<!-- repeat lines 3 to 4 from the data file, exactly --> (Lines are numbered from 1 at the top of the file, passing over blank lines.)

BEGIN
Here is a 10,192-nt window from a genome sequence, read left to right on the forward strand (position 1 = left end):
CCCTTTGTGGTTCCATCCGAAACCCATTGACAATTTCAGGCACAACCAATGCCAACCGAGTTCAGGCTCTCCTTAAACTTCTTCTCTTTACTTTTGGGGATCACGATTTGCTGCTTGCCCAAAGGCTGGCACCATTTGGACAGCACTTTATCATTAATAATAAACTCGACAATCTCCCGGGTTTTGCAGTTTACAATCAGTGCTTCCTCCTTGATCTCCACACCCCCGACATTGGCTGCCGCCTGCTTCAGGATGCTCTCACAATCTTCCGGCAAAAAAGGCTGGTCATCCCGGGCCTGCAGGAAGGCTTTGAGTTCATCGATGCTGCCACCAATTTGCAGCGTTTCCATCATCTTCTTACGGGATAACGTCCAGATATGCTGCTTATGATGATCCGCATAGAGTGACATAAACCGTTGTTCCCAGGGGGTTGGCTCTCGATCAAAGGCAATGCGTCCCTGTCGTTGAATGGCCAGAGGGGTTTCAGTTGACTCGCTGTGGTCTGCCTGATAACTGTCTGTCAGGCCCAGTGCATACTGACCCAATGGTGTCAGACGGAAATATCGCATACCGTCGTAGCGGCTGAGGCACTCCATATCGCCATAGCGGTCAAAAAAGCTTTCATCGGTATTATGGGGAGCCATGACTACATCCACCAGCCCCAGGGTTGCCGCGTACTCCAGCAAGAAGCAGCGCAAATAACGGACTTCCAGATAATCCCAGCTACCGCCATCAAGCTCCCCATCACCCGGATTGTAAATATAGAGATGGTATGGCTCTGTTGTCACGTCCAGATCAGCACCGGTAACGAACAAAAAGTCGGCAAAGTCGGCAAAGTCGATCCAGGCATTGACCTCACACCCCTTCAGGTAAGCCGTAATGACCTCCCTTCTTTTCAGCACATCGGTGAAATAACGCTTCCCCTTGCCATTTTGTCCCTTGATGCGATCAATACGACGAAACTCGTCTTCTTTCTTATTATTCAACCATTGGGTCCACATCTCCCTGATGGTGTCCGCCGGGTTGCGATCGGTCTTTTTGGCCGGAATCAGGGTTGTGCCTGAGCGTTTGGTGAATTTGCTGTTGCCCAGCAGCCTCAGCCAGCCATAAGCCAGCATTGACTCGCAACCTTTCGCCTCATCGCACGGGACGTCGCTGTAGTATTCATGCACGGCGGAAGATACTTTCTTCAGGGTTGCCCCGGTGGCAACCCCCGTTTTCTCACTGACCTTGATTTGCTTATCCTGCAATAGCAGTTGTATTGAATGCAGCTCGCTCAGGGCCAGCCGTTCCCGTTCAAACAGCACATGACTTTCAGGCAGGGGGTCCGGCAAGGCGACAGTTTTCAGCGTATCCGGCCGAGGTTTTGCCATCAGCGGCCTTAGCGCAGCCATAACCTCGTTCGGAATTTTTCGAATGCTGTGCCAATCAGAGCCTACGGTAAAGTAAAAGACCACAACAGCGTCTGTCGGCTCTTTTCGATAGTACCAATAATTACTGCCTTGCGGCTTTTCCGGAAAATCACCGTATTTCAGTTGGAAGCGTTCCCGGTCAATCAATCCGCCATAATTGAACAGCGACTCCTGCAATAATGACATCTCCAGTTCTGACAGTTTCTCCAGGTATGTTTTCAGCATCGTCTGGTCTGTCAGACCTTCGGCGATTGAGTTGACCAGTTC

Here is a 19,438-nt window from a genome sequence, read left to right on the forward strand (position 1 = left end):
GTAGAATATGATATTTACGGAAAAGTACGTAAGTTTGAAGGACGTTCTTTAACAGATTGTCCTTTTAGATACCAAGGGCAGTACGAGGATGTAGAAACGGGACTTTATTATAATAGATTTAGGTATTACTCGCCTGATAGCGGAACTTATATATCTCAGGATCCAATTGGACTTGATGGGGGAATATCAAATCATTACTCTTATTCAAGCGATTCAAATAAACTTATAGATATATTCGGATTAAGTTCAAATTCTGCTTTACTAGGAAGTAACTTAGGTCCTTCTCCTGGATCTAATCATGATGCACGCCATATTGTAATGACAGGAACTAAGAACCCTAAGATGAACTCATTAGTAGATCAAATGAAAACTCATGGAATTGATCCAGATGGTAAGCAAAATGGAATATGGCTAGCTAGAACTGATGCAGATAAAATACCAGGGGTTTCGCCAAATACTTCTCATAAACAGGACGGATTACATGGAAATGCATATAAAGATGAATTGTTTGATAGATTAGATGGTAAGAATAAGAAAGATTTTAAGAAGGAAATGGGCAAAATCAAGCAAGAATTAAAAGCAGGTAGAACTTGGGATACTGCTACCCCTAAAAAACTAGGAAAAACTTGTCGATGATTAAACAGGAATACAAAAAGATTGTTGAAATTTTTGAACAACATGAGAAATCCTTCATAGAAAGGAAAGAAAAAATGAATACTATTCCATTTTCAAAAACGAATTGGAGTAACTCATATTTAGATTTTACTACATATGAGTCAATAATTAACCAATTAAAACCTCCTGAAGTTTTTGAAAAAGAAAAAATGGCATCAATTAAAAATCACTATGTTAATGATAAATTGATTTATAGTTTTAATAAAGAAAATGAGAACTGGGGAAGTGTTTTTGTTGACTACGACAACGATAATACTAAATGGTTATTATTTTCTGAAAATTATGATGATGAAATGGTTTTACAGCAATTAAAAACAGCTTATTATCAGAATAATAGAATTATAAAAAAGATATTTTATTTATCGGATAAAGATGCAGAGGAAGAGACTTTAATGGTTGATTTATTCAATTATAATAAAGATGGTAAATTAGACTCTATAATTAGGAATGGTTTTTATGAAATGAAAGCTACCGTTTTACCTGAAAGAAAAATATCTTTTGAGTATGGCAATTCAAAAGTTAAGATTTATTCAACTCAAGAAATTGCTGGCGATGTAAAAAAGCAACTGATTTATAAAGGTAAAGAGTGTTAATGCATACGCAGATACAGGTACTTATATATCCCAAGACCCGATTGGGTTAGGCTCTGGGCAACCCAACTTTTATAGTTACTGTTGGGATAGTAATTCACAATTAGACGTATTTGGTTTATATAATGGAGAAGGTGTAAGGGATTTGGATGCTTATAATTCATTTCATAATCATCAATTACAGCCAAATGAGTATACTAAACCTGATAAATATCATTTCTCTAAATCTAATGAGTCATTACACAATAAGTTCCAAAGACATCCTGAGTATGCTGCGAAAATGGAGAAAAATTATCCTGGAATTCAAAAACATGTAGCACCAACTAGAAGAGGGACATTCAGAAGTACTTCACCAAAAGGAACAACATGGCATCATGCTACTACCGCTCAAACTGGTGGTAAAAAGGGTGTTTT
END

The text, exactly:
Here is a 19,438-nt window from a genome sequence, read left to right on the forward strand (position 1 = left end):
GTAGAATATGATATTTACGGAAAAGTACGTAAGTTTGAAGGACGTTCTTTAACAGATTGTCCTTTTAGATACCAAGGGCAGTACGAGGATGTAGAAACGGGACTTTATTATAATAGATTTAGGTATTACTCGCCTGATAGCGGAACTTATATATCTCAGGATCCAATTGGACTTGATGGGGGAATATCAAATCATTACTCTTATTCAAGCGATTCAAATAAACTTATAGATATATTCGGATTAAGTTCAAATTCTGCTTTACTAGGAAGTAACTTAGGTCCTTCTCCTGGATCTAATCATGATGCACGCCATATTGTAATGACAGGAACTAAGAACCCTAAGATGAACTCATTAGTAGATCAAATGAAAACTCATGGAATTGATCCAGATGGTAAGCAAAATGGAATATGGCTAGCTAGAACTGATGCAGATAAAATACCAGGGGTTTCGCCAAATACTTCTCATAAACAGGACGGATTACATGGAAATGCATATAAAGATGAATTGTTTGATAGATTAGATGGTAAGAATAAGAAAGATTTTAAGAAGGAAATGGGCAAAATCAAGCAAGAATTAAAAGCAGGTAGAACTTGGGATACTGCTACCCCTAAAAAACTAGGAAAAACTTGTCGATGATTAAACAGGAATACAAAAAGATTGTTGAAATTTTTGAACAACATGAGAAATCCTTCATAGAAAGGAAAGAAAAAATGAATACTATTCCATTTTCAAAAACGAATTGGAGTAACTCATATTTAGATTTTACTACATATGAGTCAATAATTAACCAATTAAAACCTCCTGAAGTTTTTGAAAAAGAAAAAATGGCATCAATTAAAAATCACTATGTTAATGATAAATTGATTTATAGTTTTAATAAAGAAAATGAGAACTGGGGAAGTGTTTTTGTTGACTACGACAACGATAATACTAAATGGTTATTATTTTCTGAAAATTATGATGATGAAATGGTTTTACAGCAATTAAAAACAGCTTATTATCAGAATAATAGAATTATAAAAAAGATATTTTATTTATCGGATAAAGATGCAGAGGAAGAGACTTTAATGGTTGATTTATTCAATTATAATAAAGATGGTAAATTAGACTCTATAATTAGGAATGGTTTTTATGAAATGAAAGCTACCGTTTTACCTGAAAGAAAAATATCTTTTGAGTATGGCAATTCAAAAGTTAAGATTTATTCAACTCAAGAAATTGCTGGCGATGTAAAAAAGCAACTGATTTATAAAGGTAAAGAGTGTTAATGCATACGCAGATACAGGTACTTATATATCCCAAGACCCGATTGGGTTAGGCTCTGGGCAACCCAACTTTTATAGTTACTGTTGGGATAGTAATTCACAATTAGACGTATTTGGTTTATATAATGGAGAAGGTGTAAGGGATTTGGATGCTTATAATTCATTTCATAATCATCAATTACAGCCAAATGAGTATACTAAACCTGATAAATATCATTTCTCTAAATCTAATGAGTCATTACACAATAAGTTCCAAAGACATCCTGAGTATGCTGCGAAAATGGAGAAAAATTATCCTGGAATTCAAAAACATGTAGCACCAACTAGAAGAGGGACATTCAGAAGTACTTCACCAAAAGGAACAACATGGCATCATGCTACTACCGCTCAAACTGGTGGTAAAAAGGGTGTTTT